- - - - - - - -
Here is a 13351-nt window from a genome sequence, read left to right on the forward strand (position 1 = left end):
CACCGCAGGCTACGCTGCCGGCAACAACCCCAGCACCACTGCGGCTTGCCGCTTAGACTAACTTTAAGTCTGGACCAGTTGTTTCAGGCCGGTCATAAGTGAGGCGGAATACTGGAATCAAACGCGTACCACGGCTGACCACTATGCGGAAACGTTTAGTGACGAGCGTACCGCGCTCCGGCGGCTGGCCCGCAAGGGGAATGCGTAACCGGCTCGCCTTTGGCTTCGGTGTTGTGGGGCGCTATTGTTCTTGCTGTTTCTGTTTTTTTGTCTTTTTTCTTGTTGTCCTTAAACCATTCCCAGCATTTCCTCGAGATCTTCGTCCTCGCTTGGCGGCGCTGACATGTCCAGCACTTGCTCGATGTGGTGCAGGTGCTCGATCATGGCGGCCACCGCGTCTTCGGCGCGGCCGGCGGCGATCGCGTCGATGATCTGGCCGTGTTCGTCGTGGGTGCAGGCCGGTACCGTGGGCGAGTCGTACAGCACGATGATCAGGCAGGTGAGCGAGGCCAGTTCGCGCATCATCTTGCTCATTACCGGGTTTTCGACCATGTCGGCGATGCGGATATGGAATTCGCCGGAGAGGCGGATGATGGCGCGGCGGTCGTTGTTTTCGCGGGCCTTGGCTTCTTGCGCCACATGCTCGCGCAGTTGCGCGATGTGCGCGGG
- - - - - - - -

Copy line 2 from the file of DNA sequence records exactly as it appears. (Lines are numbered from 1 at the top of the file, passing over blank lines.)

CACCGCAGGCTACGCTGCCGGCAACAACCCCAGCACCACTGCGGCTTGCCGCTTAGACTAACTTTAAGTCTGGACCAGTTGTTTCAGGCCGGTCATAAGTGAGGCGGAATACTGGAATCAAACGCGTACCACGGCTGACCACTATGCGGAAACGTTTAGTGACGAGCGTACCGCGCTCCGGCGGCTGGCCCGCAAGGGGAATGCGTAACCGGCTCGCCTTTGGCTTCGGTGTTGTGGGGCGCTATTGTTCTTGCTGTTTCTGTTTTTTTGTCTTTTTTCTTGTTGTCCTTAAACCATTCCCAGCATTTCCTCGAGATCTTCGTCCTCGCTTGGCGGCGCTGACATGTCCAGCACTTGCTCGATGTGGTGCAGGTGCTCGATCATGGCGGCCACCGCGTCTTCGGCGCGGCCGGCGGCGATCGCGTCGATGATCTGGCCGTGTTCGTCGTGGGTGCAGGCCGGTACCGTGGGCGAGTCGTACAGCACGATGATCAGGCAGGTGAGCGAGGCCAGTTCGCGCATCATCTTGCTCATTACCGGGTTTTCGACCATGTCGGCGATGCGGATATGGAATTCGCCGGAGAGGCGGATGATGGCGCGGCGGTCGTTGTTTTCGCGGGCCTTGGCTTCTTGCGCCACATGCTCGCGCAGTTGCGCGATGTGCGCGGG